Wednesday, 7 September 2016
Before I write about eating yogurt, I have to decide how to spell it. Yogurt - yoghurt - yoghourt and even yojurt are all possibilities but as the word comes from the Turkish yoğurt, I'm sticking to the first-mentioned option. As a foreigner it is easy to make a big faux-pas in the eating and serving of yogurt, I bet many of you are committing this gaffe every day. YOU MUST NEVER SERVE YOGURT WITH A METAL SPOON. Many a time, as I started to dip into a virgin pot of yogurt with a large metal serving spoon, my arm has been caught mid swipe. Only wooden spoons should plunge into yoğurt as any hint of metal will split the curds and release liquid. Koreans also believe that metal kills the bacteria and spoils the taste. I've tried to find some scientific proof to back up this widely held (in Turkey) belief but haven't had any success. The journal Flavour conducted a small study that found that yogurt tasted better from a light plastic spoon than a heavy one which is neither here nor there regarding wooden spoons, so I have conducted my own experiment and I'm siding with Turkish housewives. Yogurt stays thicker for longer if you scrape servings uniformly from the top with wood rather than metal.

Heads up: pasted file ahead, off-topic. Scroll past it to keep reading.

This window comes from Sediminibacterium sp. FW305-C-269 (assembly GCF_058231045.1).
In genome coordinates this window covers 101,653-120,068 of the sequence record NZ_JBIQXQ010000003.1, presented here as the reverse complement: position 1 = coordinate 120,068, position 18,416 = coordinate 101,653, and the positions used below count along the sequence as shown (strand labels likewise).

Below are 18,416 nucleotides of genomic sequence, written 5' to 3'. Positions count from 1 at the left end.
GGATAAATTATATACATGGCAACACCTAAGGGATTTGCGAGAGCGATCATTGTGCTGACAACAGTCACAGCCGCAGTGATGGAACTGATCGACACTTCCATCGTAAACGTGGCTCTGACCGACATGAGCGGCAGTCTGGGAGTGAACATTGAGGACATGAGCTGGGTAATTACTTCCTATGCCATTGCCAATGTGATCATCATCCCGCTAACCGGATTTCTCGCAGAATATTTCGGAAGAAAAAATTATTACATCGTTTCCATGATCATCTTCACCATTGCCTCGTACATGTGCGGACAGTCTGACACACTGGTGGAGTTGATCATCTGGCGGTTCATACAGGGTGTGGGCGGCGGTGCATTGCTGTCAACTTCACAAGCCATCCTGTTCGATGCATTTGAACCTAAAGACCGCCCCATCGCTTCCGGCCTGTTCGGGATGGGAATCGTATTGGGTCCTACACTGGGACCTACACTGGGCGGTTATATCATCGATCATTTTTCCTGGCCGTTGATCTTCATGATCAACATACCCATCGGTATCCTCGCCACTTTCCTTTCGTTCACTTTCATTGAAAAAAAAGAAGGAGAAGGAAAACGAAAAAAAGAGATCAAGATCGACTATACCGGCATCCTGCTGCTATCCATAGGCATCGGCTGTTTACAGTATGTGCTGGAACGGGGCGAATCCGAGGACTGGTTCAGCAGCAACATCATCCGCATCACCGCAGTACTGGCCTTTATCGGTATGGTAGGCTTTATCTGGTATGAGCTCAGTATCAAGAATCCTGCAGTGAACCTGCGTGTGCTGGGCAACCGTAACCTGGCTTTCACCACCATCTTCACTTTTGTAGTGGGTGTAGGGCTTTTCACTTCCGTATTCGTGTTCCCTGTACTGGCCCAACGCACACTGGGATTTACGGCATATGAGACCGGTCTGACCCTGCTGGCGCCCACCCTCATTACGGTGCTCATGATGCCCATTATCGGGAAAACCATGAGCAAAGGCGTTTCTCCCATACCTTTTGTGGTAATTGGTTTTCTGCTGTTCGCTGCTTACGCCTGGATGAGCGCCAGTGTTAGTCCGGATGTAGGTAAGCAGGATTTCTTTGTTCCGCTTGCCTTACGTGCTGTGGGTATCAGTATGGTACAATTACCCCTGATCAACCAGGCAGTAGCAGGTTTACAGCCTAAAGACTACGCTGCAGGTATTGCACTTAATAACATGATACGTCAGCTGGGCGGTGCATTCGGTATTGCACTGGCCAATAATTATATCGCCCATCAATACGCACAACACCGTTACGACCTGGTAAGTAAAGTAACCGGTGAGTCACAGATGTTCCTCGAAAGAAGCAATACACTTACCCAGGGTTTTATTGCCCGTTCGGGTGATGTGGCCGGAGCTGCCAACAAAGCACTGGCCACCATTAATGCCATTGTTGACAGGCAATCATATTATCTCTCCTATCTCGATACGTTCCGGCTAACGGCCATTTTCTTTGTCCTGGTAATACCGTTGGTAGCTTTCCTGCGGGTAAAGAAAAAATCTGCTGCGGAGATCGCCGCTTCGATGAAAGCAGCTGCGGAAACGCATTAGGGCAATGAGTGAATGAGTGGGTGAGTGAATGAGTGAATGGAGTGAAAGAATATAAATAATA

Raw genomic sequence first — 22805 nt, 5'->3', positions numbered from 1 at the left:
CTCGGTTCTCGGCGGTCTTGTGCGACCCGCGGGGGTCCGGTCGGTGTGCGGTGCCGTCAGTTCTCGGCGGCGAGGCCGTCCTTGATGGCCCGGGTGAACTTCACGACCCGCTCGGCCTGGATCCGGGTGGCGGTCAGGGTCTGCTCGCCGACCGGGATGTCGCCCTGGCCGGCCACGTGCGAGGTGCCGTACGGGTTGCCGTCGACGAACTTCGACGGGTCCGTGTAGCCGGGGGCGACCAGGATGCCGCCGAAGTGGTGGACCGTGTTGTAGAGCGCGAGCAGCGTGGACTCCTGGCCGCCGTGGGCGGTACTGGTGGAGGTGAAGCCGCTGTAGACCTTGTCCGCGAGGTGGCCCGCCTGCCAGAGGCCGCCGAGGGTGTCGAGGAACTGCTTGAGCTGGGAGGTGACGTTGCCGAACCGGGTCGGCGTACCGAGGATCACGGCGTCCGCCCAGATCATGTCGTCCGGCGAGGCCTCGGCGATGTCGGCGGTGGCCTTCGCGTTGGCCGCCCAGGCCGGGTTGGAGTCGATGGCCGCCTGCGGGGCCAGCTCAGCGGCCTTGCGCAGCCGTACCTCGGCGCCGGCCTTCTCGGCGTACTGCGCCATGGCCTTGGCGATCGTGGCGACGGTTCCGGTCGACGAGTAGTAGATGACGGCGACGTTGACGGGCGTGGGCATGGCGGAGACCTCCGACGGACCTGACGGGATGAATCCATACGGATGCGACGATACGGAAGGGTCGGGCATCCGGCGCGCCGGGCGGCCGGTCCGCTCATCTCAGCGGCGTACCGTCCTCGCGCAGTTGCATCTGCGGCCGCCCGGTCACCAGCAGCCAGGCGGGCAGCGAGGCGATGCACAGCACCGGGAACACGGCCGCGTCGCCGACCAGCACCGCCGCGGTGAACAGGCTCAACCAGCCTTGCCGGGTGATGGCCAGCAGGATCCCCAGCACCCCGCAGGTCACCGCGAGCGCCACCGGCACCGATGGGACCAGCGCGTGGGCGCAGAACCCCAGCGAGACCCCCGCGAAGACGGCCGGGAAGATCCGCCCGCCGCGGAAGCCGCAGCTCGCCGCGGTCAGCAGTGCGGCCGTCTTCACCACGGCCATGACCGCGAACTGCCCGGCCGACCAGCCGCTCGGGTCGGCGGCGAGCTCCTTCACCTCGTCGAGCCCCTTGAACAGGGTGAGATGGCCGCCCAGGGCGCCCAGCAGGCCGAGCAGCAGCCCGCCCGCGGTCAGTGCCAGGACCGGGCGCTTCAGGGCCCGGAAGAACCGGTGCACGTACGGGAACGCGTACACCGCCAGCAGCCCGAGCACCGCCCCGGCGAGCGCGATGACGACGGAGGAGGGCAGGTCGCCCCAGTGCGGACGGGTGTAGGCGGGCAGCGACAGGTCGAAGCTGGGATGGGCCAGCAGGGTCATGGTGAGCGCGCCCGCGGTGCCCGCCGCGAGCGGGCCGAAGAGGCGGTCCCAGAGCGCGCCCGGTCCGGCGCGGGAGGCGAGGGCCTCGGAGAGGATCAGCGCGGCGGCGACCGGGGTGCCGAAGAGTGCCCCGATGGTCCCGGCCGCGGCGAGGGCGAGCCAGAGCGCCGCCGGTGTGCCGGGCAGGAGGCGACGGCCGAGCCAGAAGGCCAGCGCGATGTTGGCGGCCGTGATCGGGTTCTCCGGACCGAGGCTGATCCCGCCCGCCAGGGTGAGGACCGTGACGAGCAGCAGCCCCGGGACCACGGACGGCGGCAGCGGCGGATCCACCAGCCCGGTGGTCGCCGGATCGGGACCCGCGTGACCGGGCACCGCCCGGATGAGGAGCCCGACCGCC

While we are on the subject, metal shouldn't be used for honey either and if you are lucky enough to have caviar to present - only a mother of pearl, gold, animal horn or a wooden spoon will do. (I'm hoping someone will read this and explain why as the caviar comes out of a metal tin).
If you now feel the need to increase your wooden spoon collection you can buy handmade in most markets or take a drive around Turkish villages and ask for the basket maker as they usually whittle spoons as a sideline.